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Online ISSN 1827-1596
Pelavski A. D., De Miguel M., Rochera M. I., Lacasta A., Roca M.
Vall d’Hebron University Hospital, Department of Anesthesiology, Universitat Autònoma de Barcelona, Barcelona, Spain
BACKGROUND: Nonagenarian people are increasingly using the emergency services, however, few studies have addressed this population. The goal of this prospective observational study is to determine relevant factors that independently reduce their immediate postoperative and mid-term survival.
METHODS: We included all the nonagenarians who underwent non-traumatic emergency surgery between 2006-2011. The dependent variable, days of postoperative survival, was studied at 2 intervals: 0-30 days and 31 days to 1 year after surgery (immediate and mid-term respectively). Firstly, we calculated the Kaplan-Meier survival curve (KMsc) of the whole population. To analyse the bivariate relationship between each of the pre-, intra-, and postoperative variables and mortality we used c2 and Fischer’s test. Finally, we performed a stepwise Cox regression analysis and developed two models –one for each interval.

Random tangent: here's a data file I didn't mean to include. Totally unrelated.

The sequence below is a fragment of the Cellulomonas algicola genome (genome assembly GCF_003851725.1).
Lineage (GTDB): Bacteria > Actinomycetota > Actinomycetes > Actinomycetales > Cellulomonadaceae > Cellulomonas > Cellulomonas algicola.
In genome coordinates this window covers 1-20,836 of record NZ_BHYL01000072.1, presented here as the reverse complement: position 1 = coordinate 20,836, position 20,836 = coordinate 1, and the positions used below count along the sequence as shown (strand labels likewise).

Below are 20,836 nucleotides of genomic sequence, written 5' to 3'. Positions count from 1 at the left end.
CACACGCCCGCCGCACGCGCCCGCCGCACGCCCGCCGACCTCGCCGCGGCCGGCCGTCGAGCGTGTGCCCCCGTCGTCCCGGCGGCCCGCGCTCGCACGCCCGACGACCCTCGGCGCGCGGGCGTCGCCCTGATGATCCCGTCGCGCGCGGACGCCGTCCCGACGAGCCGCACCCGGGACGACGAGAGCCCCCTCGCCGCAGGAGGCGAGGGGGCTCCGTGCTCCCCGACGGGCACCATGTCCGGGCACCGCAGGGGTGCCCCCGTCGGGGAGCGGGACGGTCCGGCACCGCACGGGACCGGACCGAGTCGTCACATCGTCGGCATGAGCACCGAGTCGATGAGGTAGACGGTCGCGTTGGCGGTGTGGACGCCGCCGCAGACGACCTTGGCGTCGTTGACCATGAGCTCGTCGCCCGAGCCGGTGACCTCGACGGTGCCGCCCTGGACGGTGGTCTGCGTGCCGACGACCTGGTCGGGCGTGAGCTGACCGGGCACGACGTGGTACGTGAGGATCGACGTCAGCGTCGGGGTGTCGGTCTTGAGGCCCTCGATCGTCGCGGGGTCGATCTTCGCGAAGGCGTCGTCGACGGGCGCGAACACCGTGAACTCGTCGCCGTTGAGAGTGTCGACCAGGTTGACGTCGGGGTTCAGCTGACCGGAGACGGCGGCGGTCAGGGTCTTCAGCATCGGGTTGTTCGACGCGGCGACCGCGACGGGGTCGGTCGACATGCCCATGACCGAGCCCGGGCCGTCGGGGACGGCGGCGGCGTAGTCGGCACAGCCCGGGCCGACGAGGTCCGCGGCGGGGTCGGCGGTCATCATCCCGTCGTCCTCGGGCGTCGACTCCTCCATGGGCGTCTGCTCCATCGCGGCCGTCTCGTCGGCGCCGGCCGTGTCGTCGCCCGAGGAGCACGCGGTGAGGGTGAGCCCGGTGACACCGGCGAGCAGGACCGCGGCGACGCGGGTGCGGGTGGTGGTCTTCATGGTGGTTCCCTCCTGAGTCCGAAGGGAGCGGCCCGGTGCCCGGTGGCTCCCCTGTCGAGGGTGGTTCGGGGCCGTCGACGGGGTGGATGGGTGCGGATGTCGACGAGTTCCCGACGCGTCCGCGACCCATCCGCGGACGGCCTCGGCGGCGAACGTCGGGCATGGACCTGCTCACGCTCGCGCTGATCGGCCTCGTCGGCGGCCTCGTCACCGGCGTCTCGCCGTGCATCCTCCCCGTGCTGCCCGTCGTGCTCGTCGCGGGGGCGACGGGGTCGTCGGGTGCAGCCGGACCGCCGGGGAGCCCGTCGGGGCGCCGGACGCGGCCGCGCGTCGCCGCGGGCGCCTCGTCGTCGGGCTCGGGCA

RESULTS: The study included 142 patients. The overall one-year mortality rate was 47.2%, and the 30-day mortality rate was 35.9%. The KMsc showed a steep drop during the first month, and then a more gradual one for the rest of year. The inflection point was at day 26. The variables associated with a reduced immediate postoperative survival were neoplasms and 4 complications: heart failure, pulmonary aspiration, renal impairment and stroke. The factors associated with a reduced mid-term survival were: postoperative arrhythmia, surgical reintervention, and perioperative red blood cell transfusion.
CONCLUSION: Postoperative complications are an important predictor of reduced survival both immediately, and in the mid-term. Furthermore, most postoperative mortality occurs within the first 26 days postsurgery; hence the need for an aggressive treatment of such complications during this period.